Today I was on a conference call with Matthew Kepnes (Nomadic Matt; https://www.nomadicmatt.com). Matt is one of the largest and most success travel bloggers in the world and has played the game for a long time. During our call, the topic of ‘influencer marketing’ came up. I asked the question: ‘is influencer marketing a fad?’
Matt’s answer was simple: ‘yes’, it is.
Influencers seem to be all the rage nowadays. You can’t go on instagram without seeing hordes of them… but Matt assured me this trend would soon collapse in on itself. The challenge brands are facing is measuring ROI from these influencer engagements. Sure, they can generate you a lot of likes, but likes don’t always translate into sales. Matt mentioned he’s talked to several brands that are moving away from the influencer marketing trend- they just aren’t getting enough real, measurable value. This isn’t to say that they will go away completely, but you’ll likely find that brands will become much more demanding on real results, not just a few comments or likes.
A side note here: I love influencers and follow many. I find them incredibly inspiring. That’s well and good, but from a commercial business point of view, that doesn’t always translate into sales for brands.
As a content creator myself, I’ll admit I’ve aspired to be an ‘influencer’. Free trips, sponsored trips, and the likes, likes, likes! Matt told me there’s a better way.
Build a niche audience that loves you and sell to them directly. Create products like books, affiliate products, plugins, utilize Amazon links, courses, tours etc…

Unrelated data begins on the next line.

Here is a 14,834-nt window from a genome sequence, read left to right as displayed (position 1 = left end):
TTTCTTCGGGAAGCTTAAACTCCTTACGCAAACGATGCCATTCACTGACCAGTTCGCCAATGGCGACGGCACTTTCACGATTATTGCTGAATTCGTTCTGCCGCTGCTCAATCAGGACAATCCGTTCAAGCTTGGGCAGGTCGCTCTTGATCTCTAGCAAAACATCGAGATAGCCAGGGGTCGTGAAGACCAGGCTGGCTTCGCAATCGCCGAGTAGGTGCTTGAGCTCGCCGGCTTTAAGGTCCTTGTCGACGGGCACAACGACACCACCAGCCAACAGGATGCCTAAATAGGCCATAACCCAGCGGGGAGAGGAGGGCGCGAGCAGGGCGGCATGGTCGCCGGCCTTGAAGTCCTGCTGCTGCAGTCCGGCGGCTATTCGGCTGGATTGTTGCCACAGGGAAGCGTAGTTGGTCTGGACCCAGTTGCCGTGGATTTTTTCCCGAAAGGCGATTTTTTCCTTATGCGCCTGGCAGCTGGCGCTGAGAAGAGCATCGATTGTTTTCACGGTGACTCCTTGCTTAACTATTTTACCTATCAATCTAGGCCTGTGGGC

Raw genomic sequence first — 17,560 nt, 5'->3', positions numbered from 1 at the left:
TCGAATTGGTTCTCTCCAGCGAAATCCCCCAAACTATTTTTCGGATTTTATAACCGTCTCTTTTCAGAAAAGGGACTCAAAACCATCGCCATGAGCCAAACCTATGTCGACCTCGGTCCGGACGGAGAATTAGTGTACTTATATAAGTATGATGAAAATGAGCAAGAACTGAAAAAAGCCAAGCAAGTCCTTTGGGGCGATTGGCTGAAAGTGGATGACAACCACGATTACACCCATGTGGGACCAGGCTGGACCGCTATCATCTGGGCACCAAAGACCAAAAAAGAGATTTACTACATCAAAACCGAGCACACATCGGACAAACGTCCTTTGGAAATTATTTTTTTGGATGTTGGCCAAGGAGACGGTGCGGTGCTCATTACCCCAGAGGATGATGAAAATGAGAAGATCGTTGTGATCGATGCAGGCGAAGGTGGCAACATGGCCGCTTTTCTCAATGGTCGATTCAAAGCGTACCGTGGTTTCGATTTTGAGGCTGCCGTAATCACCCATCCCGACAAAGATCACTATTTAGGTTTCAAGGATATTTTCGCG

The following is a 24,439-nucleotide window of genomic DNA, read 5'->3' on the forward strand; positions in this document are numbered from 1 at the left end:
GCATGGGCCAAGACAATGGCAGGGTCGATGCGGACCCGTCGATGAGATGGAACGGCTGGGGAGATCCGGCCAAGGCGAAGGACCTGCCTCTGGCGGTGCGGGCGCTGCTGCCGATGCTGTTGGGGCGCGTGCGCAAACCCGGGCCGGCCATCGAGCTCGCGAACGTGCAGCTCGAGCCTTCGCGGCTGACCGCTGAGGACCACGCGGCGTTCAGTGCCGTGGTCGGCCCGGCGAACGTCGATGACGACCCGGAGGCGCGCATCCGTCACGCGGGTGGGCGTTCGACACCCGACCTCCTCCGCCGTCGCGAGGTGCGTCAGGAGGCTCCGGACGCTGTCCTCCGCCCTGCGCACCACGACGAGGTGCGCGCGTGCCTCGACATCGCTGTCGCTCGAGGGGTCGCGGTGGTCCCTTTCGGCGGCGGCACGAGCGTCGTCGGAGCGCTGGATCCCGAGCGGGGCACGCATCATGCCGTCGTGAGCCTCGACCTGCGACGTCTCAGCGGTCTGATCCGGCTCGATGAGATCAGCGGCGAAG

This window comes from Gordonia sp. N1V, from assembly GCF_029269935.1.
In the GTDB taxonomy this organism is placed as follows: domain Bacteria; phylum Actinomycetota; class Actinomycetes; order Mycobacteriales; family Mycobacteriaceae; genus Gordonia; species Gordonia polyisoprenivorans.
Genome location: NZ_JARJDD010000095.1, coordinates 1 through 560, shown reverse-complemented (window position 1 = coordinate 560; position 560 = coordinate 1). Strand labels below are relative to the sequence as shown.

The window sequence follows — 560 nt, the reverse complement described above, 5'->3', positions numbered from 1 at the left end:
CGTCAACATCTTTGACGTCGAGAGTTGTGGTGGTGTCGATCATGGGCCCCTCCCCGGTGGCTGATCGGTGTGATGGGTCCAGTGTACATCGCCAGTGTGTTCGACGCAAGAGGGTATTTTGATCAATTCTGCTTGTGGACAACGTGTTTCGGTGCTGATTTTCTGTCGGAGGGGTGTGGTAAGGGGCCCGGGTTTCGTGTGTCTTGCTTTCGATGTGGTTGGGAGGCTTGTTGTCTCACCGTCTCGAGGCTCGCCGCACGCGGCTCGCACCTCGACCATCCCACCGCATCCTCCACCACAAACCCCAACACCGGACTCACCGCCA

The ultimate goal is to have 1000 true fans that are willing to support you in anything you do.
With this, you can easily thrive. Matt is living proof. Websites like Patreon are incredible for this, where your superfans can directly support your work (I love this concept). Creating an adoring audience/viewership/readership in your niche is far more viable and financially successful in the long run than chasing individual paid sponsorships.
Sponsored content, although sometimes great, is not sustainable in the long and oh such a hustle! If you do go this route you’re better off creating a lasting and recurring brand relationship. The one off trips will burn you out over time and ensure you’re constantly on a treadmill of chasing the next one.
You need to build your audience.
Matt’s final advice was eloquently simple:
Solve people’s problems to make their life better. Add value. This is real influence.
What are your thoughts on this topic? Have you worked with influencers before and if so, what was your experience? Are you an influencer? Let me know in the comments down below.